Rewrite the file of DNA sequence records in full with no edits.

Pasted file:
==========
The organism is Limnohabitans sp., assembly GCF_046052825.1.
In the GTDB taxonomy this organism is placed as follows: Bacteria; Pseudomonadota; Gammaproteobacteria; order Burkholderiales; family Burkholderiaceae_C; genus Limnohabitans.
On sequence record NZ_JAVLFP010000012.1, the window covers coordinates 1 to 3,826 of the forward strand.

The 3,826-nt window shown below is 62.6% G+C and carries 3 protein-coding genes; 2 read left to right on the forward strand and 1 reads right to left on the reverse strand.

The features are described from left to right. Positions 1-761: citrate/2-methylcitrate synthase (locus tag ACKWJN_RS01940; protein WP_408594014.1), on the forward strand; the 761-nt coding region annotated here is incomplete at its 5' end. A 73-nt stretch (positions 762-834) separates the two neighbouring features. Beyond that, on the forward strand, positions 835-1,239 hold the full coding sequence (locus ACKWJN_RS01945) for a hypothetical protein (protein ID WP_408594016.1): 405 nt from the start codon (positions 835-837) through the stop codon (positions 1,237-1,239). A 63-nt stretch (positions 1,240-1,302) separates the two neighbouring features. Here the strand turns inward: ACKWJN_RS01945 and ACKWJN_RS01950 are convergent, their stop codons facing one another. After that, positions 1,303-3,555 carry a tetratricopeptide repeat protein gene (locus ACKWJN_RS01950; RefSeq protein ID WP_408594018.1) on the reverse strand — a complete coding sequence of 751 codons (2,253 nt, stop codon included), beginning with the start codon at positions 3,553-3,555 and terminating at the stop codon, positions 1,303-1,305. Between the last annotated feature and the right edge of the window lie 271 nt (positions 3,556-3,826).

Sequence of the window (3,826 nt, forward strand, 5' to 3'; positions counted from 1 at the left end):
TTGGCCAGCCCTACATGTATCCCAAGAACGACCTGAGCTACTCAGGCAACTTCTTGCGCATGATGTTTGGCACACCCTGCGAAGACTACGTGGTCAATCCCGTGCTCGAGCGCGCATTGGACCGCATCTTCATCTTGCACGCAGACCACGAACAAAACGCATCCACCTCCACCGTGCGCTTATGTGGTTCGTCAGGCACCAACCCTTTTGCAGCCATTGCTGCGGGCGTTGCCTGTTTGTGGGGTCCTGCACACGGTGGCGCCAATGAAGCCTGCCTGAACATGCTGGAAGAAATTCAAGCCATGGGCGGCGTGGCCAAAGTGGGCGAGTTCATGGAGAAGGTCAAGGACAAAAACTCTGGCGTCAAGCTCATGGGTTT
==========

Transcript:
The organism is Limnohabitans sp., assembly GCF_046052825.1.
In the GTDB taxonomy this organism is placed as follows: Bacteria; Pseudomonadota; Gammaproteobacteria; order Burkholderiales; family Burkholderiaceae_C; genus Limnohabitans.
On sequence record NZ_JAVLFP010000012.1, the window covers coordinates 1 to 3,826 of the forward strand.

The 3,826-nt window shown below is 62.6% G+C and carries 3 protein-coding genes; 2 read left to right on the forward strand and 1 reads right to left on the reverse strand.

The features are described from left to right. Positions 1-761: citrate/2-methylcitrate synthase (locus tag ACKWJN_RS01940; protein WP_408594014.1), on the forward strand; the 761-nt coding region annotated here is incomplete at its 5' end. A 73-nt stretch (positions 762-834) separates the two neighbouring features. Beyond that, on the forward strand, positions 835-1,239 hold the full coding sequence (locus ACKWJN_RS01945) for a hypothetical protein (protein ID WP_408594016.1): 405 nt from the start codon (positions 835-837) through the stop codon (positions 1,237-1,239). A 63-nt stretch (positions 1,240-1,302) separates the two neighbouring features. Here the strand turns inward: ACKWJN_RS01945 and ACKWJN_RS01950 are convergent, their stop codons facing one another. After that, positions 1,303-3,555 carry a tetratricopeptide repeat protein gene (locus ACKWJN_RS01950; RefSeq protein ID WP_408594018.1) on the reverse strand — a complete coding sequence of 751 codons (2,253 nt, stop codon included), beginning with the start codon at positions 3,553-3,555 and terminating at the stop codon, positions 1,303-1,305. Between the last annotated feature and the right edge of the window lie 271 nt (positions 3,556-3,826).

Sequence of the window (3,826 nt, forward strand, 5' to 3'; positions counted from 1 at the left end):
TTGGCCAGCCCTACATGTATCCCAAGAACGACCTGAGCTACTCAGGCAACTTCTTGCGCATGATGTTTGGCACACCCTGCGAAGACTACGTGGTCAATCCCGTGCTCGAGCGCGCATTGGACCGCATCTTCATCTTGCACGCAGACCACGAACAAAACGCATCCACCTCCACCGTGCGCTTATGTGGTTCGTCAGGCACCAACCCTTTTGCAGCCATTGCTGCGGGCGTTGCCTGTTTGTGGGGTCCTGCACACGGTGGCGCCAATGAAGCCTGCCTGAACATGCTGGAAGAAATTCAAGCCATGGGCGGCGTGGCCAAAGTGGGCGAGTTCATGGAGAAGGTCAAGGACAAAAACTCTGGCGTCAAGCTCATGGGTTT